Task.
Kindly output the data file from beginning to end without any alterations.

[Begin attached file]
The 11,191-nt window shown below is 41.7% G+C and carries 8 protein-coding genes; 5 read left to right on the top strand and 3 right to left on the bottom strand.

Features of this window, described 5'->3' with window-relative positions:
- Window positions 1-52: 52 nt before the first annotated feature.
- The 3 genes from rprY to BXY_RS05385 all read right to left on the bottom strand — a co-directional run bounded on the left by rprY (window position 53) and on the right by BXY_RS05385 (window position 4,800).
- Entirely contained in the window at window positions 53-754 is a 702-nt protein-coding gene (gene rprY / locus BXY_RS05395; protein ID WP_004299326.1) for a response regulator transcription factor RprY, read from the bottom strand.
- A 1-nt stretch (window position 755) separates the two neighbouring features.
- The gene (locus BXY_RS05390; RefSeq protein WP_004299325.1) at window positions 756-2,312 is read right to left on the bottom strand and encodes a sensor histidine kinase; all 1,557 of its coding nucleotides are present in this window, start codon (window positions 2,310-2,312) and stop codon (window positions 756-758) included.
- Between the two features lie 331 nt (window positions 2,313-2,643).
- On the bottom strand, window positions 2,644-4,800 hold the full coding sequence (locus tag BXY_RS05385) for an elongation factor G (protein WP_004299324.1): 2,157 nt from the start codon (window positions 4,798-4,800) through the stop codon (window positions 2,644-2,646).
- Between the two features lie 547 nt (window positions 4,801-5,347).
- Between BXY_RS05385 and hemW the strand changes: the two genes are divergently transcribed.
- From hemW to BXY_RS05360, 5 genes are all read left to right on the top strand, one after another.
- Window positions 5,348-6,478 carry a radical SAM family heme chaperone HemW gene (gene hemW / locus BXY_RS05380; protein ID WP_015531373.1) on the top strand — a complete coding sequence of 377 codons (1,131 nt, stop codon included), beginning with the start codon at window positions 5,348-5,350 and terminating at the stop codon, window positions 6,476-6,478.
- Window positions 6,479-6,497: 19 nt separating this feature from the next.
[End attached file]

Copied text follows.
The 11,191-nt window shown below is 41.7% G+C and carries 8 protein-coding genes; 5 read left to right on the top strand and 3 right to left on the bottom strand.

Features of this window, described 5'->3' with window-relative positions:
- Window positions 1-52: 52 nt before the first annotated feature.
- The 3 genes from rprY to BXY_RS05385 all read right to left on the bottom strand — a co-directional run bounded on the left by rprY (window position 53) and on the right by BXY_RS05385 (window position 4,800).
- Entirely contained in the window at window positions 53-754 is a 702-nt protein-coding gene (gene rprY / locus BXY_RS05395; protein ID WP_004299326.1) for a response regulator transcription factor RprY, read from the bottom strand.
- A 1-nt stretch (window position 755) separates the two neighbouring features.
- The gene (locus BXY_RS05390; RefSeq protein WP_004299325.1) at window positions 756-2,312 is read right to left on the bottom strand and encodes a sensor histidine kinase; all 1,557 of its coding nucleotides are present in this window, start codon (window positions 2,310-2,312) and stop codon (window positions 756-758) included.
- Between the two features lie 331 nt (window positions 2,313-2,643).
- On the bottom strand, window positions 2,644-4,800 hold the full coding sequence (locus tag BXY_RS05385) for an elongation factor G (protein WP_004299324.1): 2,157 nt from the start codon (window positions 4,798-4,800) through the stop codon (window positions 2,644-2,646).
- Between the two features lie 547 nt (window positions 4,801-5,347).
- Between BXY_RS05385 and hemW the strand changes: the two genes are divergently transcribed.
- From hemW to BXY_RS05360, 5 genes are all read left to right on the top strand, one after another.
- Window positions 5,348-6,478 carry a radical SAM family heme chaperone HemW gene (gene hemW / locus BXY_RS05380; protein ID WP_015531373.1) on the top strand — a complete coding sequence of 377 codons (1,131 nt, stop codon included), beginning with the start codon at window positions 5,348-5,350 and terminating at the stop codon, window positions 6,476-6,478.
- Window positions 6,479-6,497: 19 nt separating this feature from the next.